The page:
Other research interests
Gwenda’s other research interests include interpersonal emotions, inter and intra-personal emotion regulation and nonverbal behaviour, in particular facial expressions.

Whilst at the University of Oxford she has conducted a series of studies looking at these processes in close (romantic) relationships together with Dr Brian Parkinson (PI). In particular, she has studied the habitual patterns of emotion regulation in romantic and other close relationships using a variety of techniques, including video cued recall, interviews and diaries. A related line of research she has pursued is how our own and other people’s emotions influence our appraisal of ambiguous situations, for example when making decisions. She has further researched the regulation of crying and emotional eating as a regulating behaviour.

Other activities

  • Academic coordinator for the Birmingham Rheumatology Research Patient Partnership (R2P2). (http://www.birmingham.ac.uk/r2p2)
  • Ad hoc Reviewer of grant applications for the Medical Research Council; the Economic and Social Research Council; Parkinson’s UK research department.
  • Ad hoc reviewer of book proposals for Wiley publishers.
  • Ad hoc peer reviewer for the Journal of Psychosocial Oncology, Patient Preference and Adherence, the European Journal of Social Psychology; the Journal of Nonverbal Behavior; Cognition and Emotion and the European Journal of Neurology.


Simons G, Mason A, Falahee M, Kumar K , Mallen CD, Raza K and Stack RJ (2016) Qualitative exploration of illness perceptions of Rheumatoid Arthritis in the General Public. Musculoskeletal Care [Epub ahead of print]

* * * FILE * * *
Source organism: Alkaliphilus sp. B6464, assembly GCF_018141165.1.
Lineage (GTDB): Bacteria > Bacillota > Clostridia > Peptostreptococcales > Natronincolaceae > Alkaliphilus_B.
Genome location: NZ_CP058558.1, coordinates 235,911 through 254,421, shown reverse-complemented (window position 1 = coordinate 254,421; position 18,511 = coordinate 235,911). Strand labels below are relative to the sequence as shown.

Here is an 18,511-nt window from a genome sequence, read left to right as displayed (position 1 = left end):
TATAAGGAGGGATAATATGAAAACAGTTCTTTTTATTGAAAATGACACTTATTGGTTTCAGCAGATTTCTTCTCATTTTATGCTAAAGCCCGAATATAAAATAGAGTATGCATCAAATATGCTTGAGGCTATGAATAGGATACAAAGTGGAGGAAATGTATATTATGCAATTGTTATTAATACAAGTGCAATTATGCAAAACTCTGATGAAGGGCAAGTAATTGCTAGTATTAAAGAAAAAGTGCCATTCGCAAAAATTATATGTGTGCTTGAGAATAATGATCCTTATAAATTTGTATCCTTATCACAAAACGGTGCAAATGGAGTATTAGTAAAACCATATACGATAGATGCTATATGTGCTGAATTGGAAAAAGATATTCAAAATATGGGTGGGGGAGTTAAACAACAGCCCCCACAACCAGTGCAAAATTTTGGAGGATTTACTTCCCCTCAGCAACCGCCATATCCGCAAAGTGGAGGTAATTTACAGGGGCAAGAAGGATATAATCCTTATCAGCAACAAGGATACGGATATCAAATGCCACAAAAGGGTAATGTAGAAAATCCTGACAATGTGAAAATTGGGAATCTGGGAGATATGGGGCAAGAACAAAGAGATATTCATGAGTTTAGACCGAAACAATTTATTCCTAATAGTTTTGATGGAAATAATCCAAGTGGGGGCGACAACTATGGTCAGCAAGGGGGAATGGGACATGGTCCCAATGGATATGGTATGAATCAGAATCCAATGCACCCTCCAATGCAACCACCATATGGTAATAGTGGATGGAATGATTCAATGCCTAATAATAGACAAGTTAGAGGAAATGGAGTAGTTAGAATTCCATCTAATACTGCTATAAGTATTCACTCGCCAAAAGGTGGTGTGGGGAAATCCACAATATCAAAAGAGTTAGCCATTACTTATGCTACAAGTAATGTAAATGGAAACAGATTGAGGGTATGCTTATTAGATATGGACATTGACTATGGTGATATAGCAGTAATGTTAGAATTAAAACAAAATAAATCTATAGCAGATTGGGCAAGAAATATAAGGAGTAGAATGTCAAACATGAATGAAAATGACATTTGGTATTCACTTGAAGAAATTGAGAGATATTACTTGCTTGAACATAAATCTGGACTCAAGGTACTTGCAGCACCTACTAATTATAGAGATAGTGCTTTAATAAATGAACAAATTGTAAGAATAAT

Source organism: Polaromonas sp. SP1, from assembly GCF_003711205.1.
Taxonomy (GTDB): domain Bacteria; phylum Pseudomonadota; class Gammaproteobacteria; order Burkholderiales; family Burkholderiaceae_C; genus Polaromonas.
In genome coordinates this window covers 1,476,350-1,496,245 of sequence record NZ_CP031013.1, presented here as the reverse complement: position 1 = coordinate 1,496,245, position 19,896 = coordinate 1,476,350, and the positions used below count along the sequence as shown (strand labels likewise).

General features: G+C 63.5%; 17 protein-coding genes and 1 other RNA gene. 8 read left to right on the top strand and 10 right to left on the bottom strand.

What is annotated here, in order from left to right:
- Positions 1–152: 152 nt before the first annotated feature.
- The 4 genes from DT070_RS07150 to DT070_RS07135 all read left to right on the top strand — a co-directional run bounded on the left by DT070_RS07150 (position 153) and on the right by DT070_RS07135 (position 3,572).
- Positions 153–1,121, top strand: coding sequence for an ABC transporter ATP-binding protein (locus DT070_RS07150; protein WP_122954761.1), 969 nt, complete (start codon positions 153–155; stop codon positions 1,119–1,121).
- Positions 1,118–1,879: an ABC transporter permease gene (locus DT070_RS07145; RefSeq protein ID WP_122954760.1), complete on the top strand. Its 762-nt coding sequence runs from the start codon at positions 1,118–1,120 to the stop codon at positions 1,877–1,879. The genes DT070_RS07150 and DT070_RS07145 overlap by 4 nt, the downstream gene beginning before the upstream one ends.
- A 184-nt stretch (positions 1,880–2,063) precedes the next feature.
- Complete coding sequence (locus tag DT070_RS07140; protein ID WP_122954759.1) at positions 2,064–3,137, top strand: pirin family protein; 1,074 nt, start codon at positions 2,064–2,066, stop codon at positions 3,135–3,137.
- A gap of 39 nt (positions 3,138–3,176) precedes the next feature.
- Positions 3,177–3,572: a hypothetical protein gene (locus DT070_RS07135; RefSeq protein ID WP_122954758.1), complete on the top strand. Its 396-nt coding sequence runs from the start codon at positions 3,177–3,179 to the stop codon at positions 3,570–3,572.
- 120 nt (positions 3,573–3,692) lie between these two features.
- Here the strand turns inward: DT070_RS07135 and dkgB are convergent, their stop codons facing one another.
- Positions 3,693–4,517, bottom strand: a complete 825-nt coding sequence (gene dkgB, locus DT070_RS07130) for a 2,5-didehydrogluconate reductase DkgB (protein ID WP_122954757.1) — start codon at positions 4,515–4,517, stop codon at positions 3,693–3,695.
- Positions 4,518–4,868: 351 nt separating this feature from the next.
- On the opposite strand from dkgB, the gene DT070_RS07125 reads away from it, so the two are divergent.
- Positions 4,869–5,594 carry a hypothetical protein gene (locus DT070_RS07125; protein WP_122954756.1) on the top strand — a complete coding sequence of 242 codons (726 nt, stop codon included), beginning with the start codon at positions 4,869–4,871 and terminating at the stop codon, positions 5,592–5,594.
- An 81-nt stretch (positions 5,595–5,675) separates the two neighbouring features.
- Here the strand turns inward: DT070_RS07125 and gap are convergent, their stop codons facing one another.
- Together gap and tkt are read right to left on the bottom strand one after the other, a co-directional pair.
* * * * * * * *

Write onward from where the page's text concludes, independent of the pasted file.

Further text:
Parkinson B, Simons G and Niven K (2016) Sharing Concerns: Interpersonal Worry Regulation in Romantic Couples. Emotion [Epub ahead of print]

Falahee M, Simons G, Raza K and Stack RJ (2016) Healthcare professionals’ perceptions of risk in the context of genetic testing for the prediction of chronic disease: A qualitative metasynthesis. Journal of Risk Research [In press]

Bayliss K, Raza K, Simons G, Falahee M, Hansson M, Starling B and Stack R (2016) Perceptions of predictive testing for those at risk of developing a chronic inflammatory disease: a meta-synthesis of qualitative studies. Journal of Risk Research [In press]

Simons G, Mallen CD, Kumar K, Stack RJ and Raza K (2015) A Qualitative Investigation of the Barriers to Help-seeking Among Members of the Public Presented with Symptoms of New-onset Rheumatoid Arthritis. The Journal of Rheumatology 42(4):585-92

Stack R, Simons G, Kumar K, Mallen C and Raza K (2013) Patient delays in seeking help at the onset of rheumatoid arthritis: the problem, its causes and potential solutions. Aging Health 9(4):425-35

Simons G, Bruder M, van der Löwe I and Parkinson B (2013) Why try (not) to cry: Intra- and inter-personal motives for crying regulation. Frontiers in Psychology 3:597

Parkinson B and Simons G (2012) Worry spreads: Interpersonal transfer of problem-related anxiety. Cognition & Emotion 26(3):462-79